The Zombie Diseases of Climate Change

Lately, as summers have lengthened and winters have warmed, this seasonal transformation has lost its symmetry. What biologists call the permafrost’s “active layer”—the part of the dirt where microbes and other forms of life can live—now reaches farther underground, and further north, than it has for tens of thousands of years. The newly active permafrost is packed with old stuff: dead plants, dead animals, mosses … Continue reading The Zombie Diseases of Climate Change

Lunar – a cryptocurrency hedge fund?

The financial world is currently facing what will be the biggest disruption since the creation of money itself. Institutional investors and venture capitalists will soon lose their monopoly on a market worth trillions. Hedge funds, especially, have been historically inaccessible to the average investor, with many requiring a minimum buy-in upwards of $1 Million. We aim to change that. We want to use cryptocurrency to … Continue reading Lunar – a cryptocurrency hedge fund?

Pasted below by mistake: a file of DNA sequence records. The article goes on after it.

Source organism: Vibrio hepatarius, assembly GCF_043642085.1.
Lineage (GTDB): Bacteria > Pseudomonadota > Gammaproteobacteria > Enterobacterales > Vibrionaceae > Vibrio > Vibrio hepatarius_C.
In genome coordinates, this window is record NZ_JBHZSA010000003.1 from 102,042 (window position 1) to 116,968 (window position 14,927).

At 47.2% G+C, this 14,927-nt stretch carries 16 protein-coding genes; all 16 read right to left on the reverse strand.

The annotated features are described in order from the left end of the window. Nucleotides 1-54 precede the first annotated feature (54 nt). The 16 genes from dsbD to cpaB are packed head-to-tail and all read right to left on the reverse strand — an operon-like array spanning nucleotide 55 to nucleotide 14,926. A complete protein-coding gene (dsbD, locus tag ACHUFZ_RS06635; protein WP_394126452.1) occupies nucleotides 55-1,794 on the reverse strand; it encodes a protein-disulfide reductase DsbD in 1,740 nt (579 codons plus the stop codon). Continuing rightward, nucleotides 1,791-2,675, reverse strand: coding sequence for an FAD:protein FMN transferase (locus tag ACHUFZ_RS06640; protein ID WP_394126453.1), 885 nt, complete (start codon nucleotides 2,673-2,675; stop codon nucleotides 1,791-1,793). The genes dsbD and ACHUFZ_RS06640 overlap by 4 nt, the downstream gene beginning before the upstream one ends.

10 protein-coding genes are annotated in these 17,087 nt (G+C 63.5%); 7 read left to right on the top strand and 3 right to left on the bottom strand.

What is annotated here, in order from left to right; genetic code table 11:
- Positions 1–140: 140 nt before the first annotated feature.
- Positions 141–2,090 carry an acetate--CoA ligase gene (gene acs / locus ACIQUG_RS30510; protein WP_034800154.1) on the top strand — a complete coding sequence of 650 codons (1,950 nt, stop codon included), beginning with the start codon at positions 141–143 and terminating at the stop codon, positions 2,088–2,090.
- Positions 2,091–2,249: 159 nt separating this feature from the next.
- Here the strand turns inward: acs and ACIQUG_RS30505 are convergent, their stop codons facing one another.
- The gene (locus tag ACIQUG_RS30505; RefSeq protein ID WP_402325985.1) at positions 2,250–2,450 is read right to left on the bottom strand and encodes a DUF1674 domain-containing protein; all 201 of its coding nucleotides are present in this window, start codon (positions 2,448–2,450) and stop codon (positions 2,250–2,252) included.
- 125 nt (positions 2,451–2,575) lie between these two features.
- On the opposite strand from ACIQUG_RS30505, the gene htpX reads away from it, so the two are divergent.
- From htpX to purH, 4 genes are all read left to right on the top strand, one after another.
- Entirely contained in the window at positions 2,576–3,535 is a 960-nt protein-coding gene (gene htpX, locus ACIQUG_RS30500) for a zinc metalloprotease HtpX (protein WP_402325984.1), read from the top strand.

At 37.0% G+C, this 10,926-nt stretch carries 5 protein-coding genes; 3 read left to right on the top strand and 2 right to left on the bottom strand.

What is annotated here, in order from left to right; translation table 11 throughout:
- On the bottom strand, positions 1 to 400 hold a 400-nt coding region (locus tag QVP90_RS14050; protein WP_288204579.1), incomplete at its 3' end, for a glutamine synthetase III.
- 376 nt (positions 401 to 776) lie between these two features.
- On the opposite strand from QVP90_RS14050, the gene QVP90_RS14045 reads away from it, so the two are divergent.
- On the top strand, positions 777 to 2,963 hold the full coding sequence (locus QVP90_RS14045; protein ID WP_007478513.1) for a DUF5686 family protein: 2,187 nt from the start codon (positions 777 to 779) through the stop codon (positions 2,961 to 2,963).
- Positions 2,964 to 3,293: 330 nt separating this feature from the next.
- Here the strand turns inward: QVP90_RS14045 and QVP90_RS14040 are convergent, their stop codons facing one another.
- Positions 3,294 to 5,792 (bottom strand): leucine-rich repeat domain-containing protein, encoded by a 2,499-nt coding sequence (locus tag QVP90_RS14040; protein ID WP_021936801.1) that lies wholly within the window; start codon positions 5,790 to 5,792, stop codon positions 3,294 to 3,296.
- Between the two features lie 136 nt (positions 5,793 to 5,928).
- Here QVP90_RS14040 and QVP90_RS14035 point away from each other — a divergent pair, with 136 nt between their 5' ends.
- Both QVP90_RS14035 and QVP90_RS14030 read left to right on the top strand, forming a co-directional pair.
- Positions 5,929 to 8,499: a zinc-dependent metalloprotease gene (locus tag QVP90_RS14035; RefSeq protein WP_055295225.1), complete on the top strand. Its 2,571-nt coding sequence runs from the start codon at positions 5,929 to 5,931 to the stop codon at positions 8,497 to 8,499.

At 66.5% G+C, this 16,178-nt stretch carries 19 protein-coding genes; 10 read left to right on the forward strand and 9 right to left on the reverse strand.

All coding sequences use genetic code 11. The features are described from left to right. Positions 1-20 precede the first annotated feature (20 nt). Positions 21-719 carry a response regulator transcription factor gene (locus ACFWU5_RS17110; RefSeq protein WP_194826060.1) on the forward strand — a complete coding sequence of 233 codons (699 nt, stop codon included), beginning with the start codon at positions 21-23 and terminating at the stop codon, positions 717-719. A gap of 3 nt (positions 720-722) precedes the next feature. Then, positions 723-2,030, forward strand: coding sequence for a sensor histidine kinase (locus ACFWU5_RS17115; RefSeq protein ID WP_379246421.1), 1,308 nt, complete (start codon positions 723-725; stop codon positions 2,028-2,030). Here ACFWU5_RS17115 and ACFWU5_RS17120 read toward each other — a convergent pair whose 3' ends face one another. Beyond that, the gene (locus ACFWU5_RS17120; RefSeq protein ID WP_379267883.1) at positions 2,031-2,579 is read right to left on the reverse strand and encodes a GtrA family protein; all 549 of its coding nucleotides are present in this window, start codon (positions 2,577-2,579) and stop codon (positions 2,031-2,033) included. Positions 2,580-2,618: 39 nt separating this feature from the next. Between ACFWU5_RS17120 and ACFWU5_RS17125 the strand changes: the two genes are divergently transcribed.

What Will Happen to Our Jobs Tomorrow

How will disruptive new technologies — such as artificial intelligence, blockchain and robotics — transform my organization? Do I need to change the way I work in order to remain relevant in a digital age? Will I be replaced by a machine? . . . Am I going to lose my job? via “What Will Happen to Our Jobs Tomorrow”? – Hacker Noon Continue reading What Will Happen to Our Jobs Tomorrow

What you can’t say about the 19th National Communist Party Congress on WeChat

From October 18 to October 24 2017, the Communist Party of China (CPC) held its 19th National Communist Party Congress (NCPC19), which marked the halfway point of President Xi Jinping’s 10-year term, and served as a bellwether of his power over the party. The National Communist Party Congress (NCPC) is the most important political event for the CPC, and information around it is carefully managed. … Continue reading What you can’t say about the 19th National Communist Party Congress on WeChat

Profit and gift in the digital economy

Over three billion times a day, someone types a search term into Google and within a few seconds receives a list of search results on their screen (Internet Live Stats, 2014). This service, delivered entirely free to the user, has become a cornerstone of the work and knowledge practices of a substantial portion of humanity.[1] But the Google Search business model – like many others in … Continue reading Profit and gift in the digital economy